Initiating the Collaborative Divorce Approach
STEP 1: Retaining Collaborative Lawyers
To start the process, each party needs to retain their own collaborative divorce lawyer. These family lawyers have completed special training in collaborative law, mediation, and interest-based negotiation.
STEP 2: Signing the participation agreement
At the first four-way meeting, the parties sign a participation agreement with their family lawyers to enter the collaborative divorce process. If the parties have retained divorce coaches or other professionals, they may also sign the agreement. This agreement contains a “disqualification clause” that says that if either party commences litigation in court, the collaborative process will end and the family lawyers can no longer represent their clients. This means that both separating spouses must hire new lawyers and it acts as a deterrent to quitting the collaborative divorce process.
STEP 3: Collaborative Four-Way Meetings
The collaborative family law process consists of a series of four-way meetings. While a traditional four-way meeting in family law involves a settlement meeting between the former spouses and their lawyers, a collaborative family law meeting is different.
First, the collaborative family law meeting may include other specialists from the collaborative team, such as a financial or divorce coaches.
The nature of a collaborative family law meeting is also different. Traditionally, lawyers engage in position-oriented negotiation when meeting. However, in collaborative family law the parties and their lawyers work as a team during these meetings and negotiations are interest-based. Interest based negotiations are focused on the underlying needs, wants, goals, and concerns of the family.
While there are no rules about the number of meetings, the process typically involves around two to four meetings. The first meeting consists of introductions, reviewing and signing the participation agreement, explaining the collaborative process, discussing expectations and ground rules, and setting an agenda that identifies the issues at hand.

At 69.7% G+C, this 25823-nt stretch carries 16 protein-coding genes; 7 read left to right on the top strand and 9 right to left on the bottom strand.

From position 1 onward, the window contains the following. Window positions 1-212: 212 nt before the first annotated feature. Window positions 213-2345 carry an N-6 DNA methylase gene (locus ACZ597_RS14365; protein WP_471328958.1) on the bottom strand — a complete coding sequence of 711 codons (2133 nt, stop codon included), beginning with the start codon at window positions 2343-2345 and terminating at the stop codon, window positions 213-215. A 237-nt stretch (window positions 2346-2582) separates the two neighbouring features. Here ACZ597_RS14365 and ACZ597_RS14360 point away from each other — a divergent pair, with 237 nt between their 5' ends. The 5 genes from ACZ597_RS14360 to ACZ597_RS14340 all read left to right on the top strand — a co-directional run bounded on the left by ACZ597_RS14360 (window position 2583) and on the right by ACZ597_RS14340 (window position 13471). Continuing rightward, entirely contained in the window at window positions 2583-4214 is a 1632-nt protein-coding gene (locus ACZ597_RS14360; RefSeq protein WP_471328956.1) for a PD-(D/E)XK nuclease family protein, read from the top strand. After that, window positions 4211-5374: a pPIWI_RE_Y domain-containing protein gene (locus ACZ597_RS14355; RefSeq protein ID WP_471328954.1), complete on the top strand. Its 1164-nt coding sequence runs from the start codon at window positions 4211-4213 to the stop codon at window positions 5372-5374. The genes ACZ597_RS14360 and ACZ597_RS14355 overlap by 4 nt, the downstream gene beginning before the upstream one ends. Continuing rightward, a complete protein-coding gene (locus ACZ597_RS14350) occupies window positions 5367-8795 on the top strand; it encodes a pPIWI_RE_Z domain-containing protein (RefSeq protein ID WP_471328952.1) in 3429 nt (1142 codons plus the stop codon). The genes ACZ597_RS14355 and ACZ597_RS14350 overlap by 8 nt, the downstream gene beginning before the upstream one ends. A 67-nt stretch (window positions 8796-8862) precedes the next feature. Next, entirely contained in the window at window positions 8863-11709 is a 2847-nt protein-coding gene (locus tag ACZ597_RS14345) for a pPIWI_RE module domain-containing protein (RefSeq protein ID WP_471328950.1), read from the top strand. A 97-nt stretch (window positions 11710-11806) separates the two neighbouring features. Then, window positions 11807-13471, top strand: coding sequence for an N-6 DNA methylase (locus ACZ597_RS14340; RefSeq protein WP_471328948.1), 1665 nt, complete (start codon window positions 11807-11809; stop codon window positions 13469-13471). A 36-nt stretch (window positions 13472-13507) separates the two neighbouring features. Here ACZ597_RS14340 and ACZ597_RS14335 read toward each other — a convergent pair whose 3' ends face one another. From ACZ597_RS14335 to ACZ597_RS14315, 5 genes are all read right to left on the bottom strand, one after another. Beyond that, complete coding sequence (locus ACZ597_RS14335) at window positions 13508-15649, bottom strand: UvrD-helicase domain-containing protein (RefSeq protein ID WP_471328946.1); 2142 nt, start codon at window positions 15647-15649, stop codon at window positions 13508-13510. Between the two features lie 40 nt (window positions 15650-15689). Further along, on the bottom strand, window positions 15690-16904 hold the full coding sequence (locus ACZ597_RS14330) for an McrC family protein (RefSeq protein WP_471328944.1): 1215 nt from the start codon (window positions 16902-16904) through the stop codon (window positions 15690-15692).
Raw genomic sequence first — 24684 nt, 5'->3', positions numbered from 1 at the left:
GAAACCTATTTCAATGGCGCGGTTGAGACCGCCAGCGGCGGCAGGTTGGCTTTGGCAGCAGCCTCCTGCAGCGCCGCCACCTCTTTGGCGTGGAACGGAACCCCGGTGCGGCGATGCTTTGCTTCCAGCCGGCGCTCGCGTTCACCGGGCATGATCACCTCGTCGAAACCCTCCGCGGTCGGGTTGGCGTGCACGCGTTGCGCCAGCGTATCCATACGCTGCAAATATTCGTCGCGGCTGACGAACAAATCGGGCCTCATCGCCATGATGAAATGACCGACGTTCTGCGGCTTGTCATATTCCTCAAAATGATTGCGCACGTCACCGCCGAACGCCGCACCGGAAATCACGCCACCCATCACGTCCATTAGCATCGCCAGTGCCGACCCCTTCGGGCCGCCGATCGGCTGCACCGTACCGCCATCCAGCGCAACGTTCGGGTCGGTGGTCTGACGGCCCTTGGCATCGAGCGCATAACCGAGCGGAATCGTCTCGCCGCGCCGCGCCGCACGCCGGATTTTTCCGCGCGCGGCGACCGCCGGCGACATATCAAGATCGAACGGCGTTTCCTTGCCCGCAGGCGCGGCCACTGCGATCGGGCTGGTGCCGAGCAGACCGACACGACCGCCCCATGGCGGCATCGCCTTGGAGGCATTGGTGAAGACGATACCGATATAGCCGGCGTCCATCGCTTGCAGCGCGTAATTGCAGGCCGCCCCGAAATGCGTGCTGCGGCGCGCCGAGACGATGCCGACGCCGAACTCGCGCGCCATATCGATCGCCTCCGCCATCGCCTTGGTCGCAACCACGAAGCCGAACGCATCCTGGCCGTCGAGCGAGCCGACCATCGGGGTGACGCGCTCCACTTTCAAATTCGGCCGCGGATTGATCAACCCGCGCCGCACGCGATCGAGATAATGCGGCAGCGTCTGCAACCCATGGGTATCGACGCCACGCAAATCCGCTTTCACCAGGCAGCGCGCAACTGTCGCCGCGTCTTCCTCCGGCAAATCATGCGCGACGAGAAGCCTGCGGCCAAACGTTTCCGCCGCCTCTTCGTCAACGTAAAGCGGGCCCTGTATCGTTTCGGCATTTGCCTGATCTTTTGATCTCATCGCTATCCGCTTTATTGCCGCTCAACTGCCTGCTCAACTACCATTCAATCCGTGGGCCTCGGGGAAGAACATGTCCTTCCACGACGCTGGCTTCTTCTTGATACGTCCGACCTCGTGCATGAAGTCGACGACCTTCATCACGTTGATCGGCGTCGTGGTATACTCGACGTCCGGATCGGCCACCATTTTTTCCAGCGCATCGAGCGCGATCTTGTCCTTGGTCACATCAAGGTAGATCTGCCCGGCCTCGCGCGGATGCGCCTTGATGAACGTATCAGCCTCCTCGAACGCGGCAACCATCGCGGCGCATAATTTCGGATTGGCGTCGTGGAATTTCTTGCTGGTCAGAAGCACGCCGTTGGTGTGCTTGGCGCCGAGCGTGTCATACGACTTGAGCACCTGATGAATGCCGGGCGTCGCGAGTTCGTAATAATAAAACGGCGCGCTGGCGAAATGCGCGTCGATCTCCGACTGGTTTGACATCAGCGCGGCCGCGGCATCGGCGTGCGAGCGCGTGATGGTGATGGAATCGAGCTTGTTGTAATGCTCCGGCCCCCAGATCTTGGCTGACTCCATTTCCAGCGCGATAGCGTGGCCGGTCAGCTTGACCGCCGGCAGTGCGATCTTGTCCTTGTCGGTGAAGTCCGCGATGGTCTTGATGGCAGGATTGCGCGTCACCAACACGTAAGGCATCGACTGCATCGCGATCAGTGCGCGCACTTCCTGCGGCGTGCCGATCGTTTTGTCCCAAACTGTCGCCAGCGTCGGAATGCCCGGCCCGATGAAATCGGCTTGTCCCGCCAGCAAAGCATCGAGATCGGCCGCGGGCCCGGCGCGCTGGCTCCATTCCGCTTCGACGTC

Between the meetings, the parties engage in information gathering by exchanging document requests between their family lawyers and consulting with other professionals as needed. The collaborative divorce experts may assist in preparing reports, such as a business valuation. If divorce coaches have been retained, the separating spouses may meet them individually for emotional support, or together to develop a parenting plan, to resolve parenting conflicts, or assist with communication strategies.
During subsequent meetings, the separating couple will continue to explore interests, generate options and negotiate mutually acceptable resolutions. This continues until a separation agreement has been reached.
Step 4: Separation Agreement
Once the parties have reached an agreement on all issues, the collaborative lawyers will prepare a separation agreement, which will set out the agreement on all issues. The separation agreement is a legally binding contract that is enforceable by a judge, and can include terms on parenting, child support, spousal support, and the division of family property.
There is a common misconception that the collaborative divorce process requires a divorcing couple to be friendly and in agreement on most of the issues in question. The reality is that the collaborative process is an excellent option for resolving family law issues, even in cases where there is considerable disagreement and conflict.
Yes, you will be required to attend the mediation. The foundation for mediation is that the parties buy into the process and work together to come to a resolution.
We recognize that it is often difficult and not always possible to have a candid discussion with your spouse about how you envision your separation and divorce. How do you get them to buy into the collaborative family law process? In our experience, what works is having one of the spouses attend for a meeting with a family lawyer to go over the collaborative process as well as family law in general.
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